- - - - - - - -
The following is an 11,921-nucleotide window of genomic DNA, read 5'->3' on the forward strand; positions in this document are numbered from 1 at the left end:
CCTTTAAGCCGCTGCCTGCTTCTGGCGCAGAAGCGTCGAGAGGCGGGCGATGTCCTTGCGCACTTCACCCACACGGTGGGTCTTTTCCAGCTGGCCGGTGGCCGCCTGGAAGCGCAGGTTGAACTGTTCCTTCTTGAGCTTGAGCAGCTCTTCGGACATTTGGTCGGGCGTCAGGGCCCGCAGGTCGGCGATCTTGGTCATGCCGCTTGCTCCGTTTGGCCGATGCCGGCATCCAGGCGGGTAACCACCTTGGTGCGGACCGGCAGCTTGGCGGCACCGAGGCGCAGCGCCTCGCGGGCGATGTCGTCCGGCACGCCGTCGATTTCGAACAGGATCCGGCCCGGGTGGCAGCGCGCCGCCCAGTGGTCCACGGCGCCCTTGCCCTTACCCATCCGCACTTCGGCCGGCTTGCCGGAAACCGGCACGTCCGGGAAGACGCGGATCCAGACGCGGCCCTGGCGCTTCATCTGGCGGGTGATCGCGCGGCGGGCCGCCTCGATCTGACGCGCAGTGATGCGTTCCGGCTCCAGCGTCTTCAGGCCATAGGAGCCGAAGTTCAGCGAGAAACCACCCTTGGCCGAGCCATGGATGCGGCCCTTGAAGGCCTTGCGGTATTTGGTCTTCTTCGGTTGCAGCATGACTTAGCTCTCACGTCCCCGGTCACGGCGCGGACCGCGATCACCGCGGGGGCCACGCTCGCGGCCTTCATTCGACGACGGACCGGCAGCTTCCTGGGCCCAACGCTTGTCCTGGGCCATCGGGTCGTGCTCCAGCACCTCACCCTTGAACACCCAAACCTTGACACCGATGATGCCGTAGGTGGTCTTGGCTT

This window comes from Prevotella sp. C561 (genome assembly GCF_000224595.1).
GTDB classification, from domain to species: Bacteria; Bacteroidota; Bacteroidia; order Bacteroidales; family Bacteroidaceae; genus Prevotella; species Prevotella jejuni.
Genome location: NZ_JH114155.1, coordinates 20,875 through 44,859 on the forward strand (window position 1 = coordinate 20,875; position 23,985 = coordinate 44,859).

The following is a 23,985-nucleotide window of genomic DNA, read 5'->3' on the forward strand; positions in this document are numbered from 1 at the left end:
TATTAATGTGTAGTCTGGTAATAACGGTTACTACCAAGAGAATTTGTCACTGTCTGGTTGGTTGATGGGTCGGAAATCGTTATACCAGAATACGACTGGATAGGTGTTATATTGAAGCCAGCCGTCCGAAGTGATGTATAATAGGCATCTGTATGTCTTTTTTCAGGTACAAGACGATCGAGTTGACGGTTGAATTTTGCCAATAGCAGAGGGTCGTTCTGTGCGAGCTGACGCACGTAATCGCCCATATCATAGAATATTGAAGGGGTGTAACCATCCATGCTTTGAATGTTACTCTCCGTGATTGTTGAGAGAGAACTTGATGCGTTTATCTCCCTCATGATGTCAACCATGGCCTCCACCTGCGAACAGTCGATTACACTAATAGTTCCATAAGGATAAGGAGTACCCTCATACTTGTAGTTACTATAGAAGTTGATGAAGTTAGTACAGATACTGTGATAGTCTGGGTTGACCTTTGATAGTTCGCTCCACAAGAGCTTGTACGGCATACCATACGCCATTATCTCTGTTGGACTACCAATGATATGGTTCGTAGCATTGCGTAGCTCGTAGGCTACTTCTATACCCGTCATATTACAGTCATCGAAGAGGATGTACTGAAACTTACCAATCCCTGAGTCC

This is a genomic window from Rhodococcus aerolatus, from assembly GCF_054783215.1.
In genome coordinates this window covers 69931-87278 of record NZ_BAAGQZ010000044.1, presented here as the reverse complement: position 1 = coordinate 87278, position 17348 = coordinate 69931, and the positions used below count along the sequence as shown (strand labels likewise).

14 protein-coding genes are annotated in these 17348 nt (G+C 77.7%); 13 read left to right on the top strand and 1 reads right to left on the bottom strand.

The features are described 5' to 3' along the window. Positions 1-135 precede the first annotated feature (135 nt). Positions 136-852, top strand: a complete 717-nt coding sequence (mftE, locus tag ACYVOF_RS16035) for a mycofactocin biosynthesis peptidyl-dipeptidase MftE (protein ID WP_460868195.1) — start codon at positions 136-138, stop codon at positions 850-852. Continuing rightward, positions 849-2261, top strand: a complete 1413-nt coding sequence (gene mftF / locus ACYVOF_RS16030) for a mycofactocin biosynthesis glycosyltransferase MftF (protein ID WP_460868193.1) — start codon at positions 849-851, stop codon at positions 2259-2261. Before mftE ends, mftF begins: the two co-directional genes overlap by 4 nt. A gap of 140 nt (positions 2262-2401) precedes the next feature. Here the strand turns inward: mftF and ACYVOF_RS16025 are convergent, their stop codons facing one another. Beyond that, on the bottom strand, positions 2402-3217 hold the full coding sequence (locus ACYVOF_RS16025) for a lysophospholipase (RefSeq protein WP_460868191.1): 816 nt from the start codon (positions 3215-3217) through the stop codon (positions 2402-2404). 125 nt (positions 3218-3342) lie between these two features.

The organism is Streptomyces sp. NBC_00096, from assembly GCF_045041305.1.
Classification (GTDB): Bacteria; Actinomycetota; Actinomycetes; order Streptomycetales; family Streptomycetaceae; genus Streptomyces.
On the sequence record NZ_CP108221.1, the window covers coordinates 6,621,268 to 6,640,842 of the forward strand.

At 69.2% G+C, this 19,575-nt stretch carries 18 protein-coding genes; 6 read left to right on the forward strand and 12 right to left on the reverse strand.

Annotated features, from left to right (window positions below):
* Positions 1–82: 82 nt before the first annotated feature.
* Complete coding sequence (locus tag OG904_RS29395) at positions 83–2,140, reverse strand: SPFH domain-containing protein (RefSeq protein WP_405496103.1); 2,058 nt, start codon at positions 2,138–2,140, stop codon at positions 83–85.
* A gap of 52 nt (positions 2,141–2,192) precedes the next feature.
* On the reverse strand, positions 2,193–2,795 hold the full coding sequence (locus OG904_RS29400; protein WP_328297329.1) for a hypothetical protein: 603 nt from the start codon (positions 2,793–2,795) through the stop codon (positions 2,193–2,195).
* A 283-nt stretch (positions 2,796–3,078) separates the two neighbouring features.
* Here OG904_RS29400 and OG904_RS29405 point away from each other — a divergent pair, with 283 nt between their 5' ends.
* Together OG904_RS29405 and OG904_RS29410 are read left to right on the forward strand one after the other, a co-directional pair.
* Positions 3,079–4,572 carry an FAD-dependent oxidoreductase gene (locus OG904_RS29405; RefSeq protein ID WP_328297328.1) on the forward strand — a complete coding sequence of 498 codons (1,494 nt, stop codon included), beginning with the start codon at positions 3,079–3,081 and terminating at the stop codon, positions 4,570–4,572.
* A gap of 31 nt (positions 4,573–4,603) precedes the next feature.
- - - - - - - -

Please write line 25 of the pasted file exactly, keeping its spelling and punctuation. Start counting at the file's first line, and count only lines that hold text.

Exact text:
* A gap of 31 nt (positions 4,573–4,603) precedes the next feature.